Free Scrum Training – The Scrum Board or Task Board
A Scrum board (or Task board, or Story board) is a very simple Kanban board. Kanban boards have been around for a while and are originated with lean manufacturing modeled on supermarket shelf-stocking techniques.
In the late 1940s, Toyota began studying supermarkets with a view to applying store and shelf-stocking techniques to the factory floor, figuring, in a supermarket, customers get what they need, at the needed time, and in the needed amount. Furthermore, the supermarket only stocks what it believes it will sell, and customers only take what they need because future supply is assured. This led Toyota to view a process as a customer of preceding processes, and the preceding processes as a kind of store. The customer process goes to this store to get needed components, and the store restocks. As in supermarkets, originally, signboards were used to guide “shoppers” to specific restocking locations.
The concept of Kanban boards has been taken up by the Lean software development and Kanban communities. Although they are not formally part of Scrum, every Scrum project that I’ve been involved with in the last 10 years has used a Scrum board. They are a very effective way to measure progress. In this video, I show you how to use a scrum board.
Hi, my name is Kane Mar, and today I would like to talk about this Scrum Board or Task Board. The Scrum Board or Task Board is a common tool that many teams will use to measure their progress throughout the duration of a sprint. I’m going to create a very simple Task Board with just four columns. I’ll start with a column for User stories, a column for Tasks not started.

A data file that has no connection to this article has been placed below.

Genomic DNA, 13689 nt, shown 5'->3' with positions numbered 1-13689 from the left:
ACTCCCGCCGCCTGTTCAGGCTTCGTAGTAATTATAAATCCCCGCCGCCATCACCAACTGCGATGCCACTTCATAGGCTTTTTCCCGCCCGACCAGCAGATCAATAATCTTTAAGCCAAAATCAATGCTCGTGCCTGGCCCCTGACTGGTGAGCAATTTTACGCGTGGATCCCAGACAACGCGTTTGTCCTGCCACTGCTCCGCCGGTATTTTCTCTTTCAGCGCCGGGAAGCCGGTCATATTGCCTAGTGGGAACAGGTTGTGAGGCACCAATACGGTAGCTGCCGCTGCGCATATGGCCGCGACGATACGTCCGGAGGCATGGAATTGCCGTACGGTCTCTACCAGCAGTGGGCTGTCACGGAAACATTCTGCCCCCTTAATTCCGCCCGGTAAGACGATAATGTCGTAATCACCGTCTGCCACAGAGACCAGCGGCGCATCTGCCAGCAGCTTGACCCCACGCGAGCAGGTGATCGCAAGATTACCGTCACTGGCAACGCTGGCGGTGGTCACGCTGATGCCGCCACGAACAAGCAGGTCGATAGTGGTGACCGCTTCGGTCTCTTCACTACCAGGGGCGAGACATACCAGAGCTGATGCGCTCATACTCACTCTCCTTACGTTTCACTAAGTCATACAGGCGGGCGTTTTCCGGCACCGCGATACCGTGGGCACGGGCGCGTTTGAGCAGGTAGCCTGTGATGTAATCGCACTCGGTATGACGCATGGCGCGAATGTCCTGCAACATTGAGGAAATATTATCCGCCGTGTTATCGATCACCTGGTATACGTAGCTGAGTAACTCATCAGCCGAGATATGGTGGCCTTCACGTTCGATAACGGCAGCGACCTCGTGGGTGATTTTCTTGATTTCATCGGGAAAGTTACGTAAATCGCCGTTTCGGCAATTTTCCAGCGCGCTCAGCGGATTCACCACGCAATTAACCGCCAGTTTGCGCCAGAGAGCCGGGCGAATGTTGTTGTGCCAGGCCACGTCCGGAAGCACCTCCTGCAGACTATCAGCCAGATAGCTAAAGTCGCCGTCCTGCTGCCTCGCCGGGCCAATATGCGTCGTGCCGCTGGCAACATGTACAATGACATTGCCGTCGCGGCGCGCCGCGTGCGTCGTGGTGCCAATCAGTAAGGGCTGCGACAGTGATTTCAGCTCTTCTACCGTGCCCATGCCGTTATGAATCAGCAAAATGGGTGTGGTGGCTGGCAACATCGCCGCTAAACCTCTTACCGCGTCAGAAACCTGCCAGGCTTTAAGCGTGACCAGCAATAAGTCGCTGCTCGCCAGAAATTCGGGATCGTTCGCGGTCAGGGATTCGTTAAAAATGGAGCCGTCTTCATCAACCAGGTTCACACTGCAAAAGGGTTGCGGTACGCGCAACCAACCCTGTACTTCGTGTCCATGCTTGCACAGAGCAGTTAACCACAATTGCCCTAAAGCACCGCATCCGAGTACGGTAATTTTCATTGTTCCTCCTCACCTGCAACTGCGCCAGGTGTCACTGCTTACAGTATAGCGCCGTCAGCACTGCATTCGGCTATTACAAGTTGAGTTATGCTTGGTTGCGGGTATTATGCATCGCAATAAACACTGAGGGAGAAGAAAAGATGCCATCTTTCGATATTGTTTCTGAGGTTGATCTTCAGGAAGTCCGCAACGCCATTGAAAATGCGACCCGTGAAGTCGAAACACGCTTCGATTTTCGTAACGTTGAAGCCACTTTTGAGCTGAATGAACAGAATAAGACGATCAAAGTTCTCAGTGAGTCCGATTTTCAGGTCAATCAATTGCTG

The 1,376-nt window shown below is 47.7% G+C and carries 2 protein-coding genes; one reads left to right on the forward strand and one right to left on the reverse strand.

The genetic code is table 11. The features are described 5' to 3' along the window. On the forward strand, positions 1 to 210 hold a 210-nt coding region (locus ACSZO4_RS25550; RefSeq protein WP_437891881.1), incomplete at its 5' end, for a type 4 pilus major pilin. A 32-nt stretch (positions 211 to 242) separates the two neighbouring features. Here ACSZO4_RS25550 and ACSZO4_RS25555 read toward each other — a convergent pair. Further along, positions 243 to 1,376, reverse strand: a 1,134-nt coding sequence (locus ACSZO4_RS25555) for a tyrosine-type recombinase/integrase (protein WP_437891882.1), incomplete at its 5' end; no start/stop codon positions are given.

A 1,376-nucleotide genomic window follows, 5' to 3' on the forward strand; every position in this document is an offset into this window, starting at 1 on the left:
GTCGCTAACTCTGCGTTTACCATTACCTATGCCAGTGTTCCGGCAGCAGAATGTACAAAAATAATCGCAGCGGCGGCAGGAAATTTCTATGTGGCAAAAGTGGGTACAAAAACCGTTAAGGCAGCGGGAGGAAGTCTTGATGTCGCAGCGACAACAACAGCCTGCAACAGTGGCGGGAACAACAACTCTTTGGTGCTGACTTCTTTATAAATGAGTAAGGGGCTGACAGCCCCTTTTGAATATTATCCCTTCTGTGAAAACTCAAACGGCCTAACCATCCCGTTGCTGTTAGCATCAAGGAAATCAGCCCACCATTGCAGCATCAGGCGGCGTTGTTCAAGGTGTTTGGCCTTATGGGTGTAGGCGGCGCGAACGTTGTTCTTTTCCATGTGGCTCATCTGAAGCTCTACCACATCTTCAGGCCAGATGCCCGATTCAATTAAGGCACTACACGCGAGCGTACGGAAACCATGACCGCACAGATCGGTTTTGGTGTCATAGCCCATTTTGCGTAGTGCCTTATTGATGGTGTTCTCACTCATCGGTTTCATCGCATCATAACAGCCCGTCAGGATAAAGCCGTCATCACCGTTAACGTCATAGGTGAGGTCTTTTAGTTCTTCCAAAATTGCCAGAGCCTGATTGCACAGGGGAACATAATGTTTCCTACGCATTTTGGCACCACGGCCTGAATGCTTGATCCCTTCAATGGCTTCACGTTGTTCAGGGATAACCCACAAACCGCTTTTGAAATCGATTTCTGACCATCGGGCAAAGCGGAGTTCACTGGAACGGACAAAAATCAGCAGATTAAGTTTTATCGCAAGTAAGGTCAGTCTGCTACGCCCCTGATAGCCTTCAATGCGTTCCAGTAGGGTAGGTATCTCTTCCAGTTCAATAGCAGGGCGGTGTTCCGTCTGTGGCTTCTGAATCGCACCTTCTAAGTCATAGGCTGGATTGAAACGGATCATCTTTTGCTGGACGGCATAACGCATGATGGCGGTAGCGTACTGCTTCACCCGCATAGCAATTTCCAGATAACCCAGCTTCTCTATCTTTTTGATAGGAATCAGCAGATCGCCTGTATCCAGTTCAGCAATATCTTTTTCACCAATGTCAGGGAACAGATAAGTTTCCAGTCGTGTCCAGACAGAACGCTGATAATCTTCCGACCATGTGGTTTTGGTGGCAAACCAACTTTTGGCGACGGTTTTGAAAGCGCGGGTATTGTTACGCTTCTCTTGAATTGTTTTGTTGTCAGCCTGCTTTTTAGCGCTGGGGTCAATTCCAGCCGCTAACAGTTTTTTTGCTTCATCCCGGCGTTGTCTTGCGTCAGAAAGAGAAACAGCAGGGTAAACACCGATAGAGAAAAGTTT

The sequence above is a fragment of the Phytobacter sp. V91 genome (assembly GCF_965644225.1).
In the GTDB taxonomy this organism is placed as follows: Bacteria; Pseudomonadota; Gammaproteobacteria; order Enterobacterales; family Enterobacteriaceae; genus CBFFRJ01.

A column for work in progress, and finally a column for Tasks Completed. At the start of the sprint, during sprint plan meeting part one. The team will forecast how much work they think they can likely achieve, and they will then take those user stories, and move them onto the task board like this. At the start of the sprint, during the sprint plan meeting part one, the team will forecast how much work they think they can likely achieve.
During sprint plan meeting part two, each of this stories is then broken into a number of different tasks. In our example, the first user story, may be broken down into three tasks. The second user story may be broken down into two tasks and the final user story may also be broken down into two tasks. Our team has two team members.
Alice has no work to do. So she will go to the task board and select some work from the Tasks Not Started column and move it into the Work in Progress column. Similarly, Bob may also take work from the Task Not Started column and move that to the Work in Progress column. The next day, Alice may have completed her task, so she’ll move that task into the Task Completed column.
She’ll then take a new task from the Not Started column, and place that in Work in Progress. Bob may still be working task, so that stays there in the Work in Progress column. The following day, Alice has again completed her task and she’ll move that again into the Completed column and take a new task from the Not Started column.
Similarly Bob may also have completed his work and so he’ll also move that to the Completed column, he too takes a new task from the Not Started column and moves it into the Work in Progress column. We can see a general migration of tasks from the left hand side of the board, over to the right hand side of the board.
The scrum board provides a clear and useful visual feedback, on a teams’ day to day progress. There are a variety and different styles of task boards and here, are few examples.